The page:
problem poplar

Asked June 12, 2019, 3:08 PM EDT

Dear Laura, I contacted you previously about the big poplar that is in between and very close to two condos here where I live. It's huge, I believe it to be at least 30 years old and so probably full grown. I'm on the condo board so it has fallen to me to try to make a determination about whether the roots will destroy the foundation of either condo or both. By the way, I have contacted two arborists through the treesaregood.org website (thank you for that), and am awaiting their calls. The roots on this tree are largely exposed and we are contemplating adding more dirt there and grading properly for better drainage. The question of the hour is, can a tree's roots be cut vertically say 10-12 feet from the tree (and close to the structures) without harming the tree? We would like to try to keep this big shade tree, cotton and all, but are quite worried about damage to foundations nearby. What will stop a tree's roots from growing into a foundation, short of cutting it down? Thanks again for your help. Jan Bridgman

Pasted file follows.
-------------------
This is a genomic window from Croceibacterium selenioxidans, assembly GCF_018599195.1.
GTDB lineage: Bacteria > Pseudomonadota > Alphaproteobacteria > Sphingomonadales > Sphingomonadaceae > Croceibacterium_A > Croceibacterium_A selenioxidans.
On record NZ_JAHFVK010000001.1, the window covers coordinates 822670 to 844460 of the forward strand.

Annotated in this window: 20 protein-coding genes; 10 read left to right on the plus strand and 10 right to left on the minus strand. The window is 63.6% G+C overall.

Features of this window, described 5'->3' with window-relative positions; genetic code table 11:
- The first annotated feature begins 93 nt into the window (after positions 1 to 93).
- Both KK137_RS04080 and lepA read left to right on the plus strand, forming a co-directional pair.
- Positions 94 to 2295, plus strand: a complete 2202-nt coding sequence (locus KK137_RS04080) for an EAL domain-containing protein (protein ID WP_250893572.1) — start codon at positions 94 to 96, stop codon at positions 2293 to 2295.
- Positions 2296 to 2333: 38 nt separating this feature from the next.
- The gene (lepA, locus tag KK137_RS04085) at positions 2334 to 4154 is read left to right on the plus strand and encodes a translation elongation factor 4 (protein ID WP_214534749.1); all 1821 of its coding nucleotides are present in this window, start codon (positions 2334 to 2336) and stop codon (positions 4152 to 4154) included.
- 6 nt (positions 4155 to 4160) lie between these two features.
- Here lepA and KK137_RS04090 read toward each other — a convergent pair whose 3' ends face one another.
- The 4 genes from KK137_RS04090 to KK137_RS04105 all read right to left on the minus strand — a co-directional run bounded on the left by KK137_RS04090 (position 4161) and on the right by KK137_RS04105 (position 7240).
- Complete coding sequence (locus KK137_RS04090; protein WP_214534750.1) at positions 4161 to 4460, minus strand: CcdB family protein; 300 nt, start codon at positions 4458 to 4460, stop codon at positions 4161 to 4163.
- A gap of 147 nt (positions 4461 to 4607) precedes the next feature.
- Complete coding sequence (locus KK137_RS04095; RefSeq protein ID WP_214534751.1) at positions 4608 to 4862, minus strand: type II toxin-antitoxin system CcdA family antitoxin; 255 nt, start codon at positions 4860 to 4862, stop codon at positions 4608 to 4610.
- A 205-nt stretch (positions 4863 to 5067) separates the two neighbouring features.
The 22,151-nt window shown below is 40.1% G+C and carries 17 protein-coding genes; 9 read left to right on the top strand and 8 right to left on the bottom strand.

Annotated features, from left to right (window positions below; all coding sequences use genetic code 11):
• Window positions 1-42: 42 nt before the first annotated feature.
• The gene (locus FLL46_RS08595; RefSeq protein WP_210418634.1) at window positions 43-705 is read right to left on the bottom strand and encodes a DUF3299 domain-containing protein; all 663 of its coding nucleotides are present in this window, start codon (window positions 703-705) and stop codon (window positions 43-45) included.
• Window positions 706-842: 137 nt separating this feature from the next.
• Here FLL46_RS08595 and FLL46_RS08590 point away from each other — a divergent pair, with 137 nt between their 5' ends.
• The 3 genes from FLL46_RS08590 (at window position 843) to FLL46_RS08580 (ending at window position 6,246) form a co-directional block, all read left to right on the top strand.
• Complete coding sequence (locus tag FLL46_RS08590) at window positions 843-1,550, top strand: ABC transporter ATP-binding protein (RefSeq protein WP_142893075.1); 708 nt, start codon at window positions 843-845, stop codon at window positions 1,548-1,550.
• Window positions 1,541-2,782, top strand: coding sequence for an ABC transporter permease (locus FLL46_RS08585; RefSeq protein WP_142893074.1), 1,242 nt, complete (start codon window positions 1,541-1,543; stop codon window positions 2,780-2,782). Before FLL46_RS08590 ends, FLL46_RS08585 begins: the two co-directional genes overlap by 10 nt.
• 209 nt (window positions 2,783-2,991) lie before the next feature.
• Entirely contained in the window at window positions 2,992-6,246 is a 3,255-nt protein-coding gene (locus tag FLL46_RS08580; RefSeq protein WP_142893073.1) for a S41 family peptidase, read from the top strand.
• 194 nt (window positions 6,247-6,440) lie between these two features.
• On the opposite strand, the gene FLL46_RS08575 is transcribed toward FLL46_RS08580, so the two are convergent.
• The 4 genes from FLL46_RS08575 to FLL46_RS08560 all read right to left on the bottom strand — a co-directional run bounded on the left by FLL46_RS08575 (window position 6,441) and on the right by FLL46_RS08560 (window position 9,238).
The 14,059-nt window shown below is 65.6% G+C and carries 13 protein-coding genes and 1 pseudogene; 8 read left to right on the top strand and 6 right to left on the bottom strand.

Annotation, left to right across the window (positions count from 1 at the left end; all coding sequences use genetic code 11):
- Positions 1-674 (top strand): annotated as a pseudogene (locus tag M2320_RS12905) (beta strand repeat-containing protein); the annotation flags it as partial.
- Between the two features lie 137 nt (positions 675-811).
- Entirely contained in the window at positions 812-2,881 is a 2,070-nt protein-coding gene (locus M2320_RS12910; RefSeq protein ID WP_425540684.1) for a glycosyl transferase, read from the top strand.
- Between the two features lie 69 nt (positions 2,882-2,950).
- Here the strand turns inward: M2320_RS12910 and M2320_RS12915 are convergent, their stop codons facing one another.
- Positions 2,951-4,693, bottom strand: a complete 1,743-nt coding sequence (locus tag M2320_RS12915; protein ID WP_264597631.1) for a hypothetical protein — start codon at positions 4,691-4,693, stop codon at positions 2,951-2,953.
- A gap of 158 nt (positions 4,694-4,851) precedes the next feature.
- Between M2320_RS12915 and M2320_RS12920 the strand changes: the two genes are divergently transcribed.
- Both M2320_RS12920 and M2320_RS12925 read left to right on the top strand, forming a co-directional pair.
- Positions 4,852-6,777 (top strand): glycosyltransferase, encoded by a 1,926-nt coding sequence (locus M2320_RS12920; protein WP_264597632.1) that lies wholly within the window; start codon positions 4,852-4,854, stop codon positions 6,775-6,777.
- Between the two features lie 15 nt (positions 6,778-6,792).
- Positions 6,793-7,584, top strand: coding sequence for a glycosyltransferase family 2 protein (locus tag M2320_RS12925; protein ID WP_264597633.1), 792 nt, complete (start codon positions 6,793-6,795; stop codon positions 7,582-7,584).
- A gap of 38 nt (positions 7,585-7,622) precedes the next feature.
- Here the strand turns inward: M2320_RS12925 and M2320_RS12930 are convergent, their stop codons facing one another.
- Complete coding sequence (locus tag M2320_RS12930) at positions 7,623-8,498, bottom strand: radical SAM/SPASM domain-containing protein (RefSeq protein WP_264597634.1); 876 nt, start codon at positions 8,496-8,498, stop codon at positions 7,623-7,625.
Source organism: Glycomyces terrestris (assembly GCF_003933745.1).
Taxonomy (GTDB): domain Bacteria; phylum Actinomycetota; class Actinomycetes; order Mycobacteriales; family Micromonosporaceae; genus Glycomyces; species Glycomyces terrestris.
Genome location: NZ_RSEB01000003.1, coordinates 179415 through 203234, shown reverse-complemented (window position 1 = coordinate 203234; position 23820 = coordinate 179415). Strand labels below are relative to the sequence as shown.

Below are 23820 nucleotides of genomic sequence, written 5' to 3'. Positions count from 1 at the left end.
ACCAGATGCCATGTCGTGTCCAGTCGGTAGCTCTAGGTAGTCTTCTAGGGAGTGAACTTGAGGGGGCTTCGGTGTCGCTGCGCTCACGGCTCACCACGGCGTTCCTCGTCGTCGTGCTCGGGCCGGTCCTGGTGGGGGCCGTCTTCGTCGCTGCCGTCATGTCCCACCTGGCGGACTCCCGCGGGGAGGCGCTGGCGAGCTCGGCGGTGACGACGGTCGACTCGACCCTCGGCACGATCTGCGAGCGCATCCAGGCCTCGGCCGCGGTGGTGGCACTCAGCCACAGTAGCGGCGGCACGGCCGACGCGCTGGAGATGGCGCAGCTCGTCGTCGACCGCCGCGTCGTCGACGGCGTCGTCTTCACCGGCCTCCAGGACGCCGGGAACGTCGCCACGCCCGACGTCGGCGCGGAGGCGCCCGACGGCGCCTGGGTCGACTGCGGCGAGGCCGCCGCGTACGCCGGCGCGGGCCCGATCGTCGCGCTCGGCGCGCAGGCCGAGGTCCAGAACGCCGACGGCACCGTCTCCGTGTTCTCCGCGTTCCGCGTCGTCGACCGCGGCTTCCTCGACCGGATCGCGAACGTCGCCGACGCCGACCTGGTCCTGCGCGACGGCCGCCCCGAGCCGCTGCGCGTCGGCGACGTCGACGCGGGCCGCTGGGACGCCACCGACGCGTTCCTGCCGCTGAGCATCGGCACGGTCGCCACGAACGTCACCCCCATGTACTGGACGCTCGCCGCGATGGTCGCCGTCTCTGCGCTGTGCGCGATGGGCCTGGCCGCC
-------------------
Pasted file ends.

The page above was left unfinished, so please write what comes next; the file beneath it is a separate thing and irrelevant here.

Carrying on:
Oakland County Michigan tree removal and foundations foundation plantings

1 Response

Hello Jan,

The arborist will be able to determine how much root can be pruned, and where.

Here are articles discussing root barriers, which sounds like what you need. (Please excuse if I already gave these to you)

https://www.canr.msu.edu/news/reducing_damage_caused_by_tree_roots

https://aggie-horticulture.tamu.edu/newsletters/hortupdate/hortupdate_archives/2002/mar02/art3mar.html

The second link demonstrates a technique used in the south, and I don’t know if it is useful here- check with the arborist.

One guide from the International Society of Arboriculture indicates a mature tree can tolerate root pruning 1.25 feet out, per 1 inch diameter of trunk at ‘chest height.’ For example, a tree with a 20 inch diameter trunk, measured about 4 1/2 feet up, could tolerate root pruning ( 1.25 x 20) =25 feet away from the trunk. Partial root pruning- say on just one side, is different and so needs an arborist evaluation.

I hope the tree can be preserved, but if it can’t we’d be happy to help you select replacement trees for that location. Regards, Laura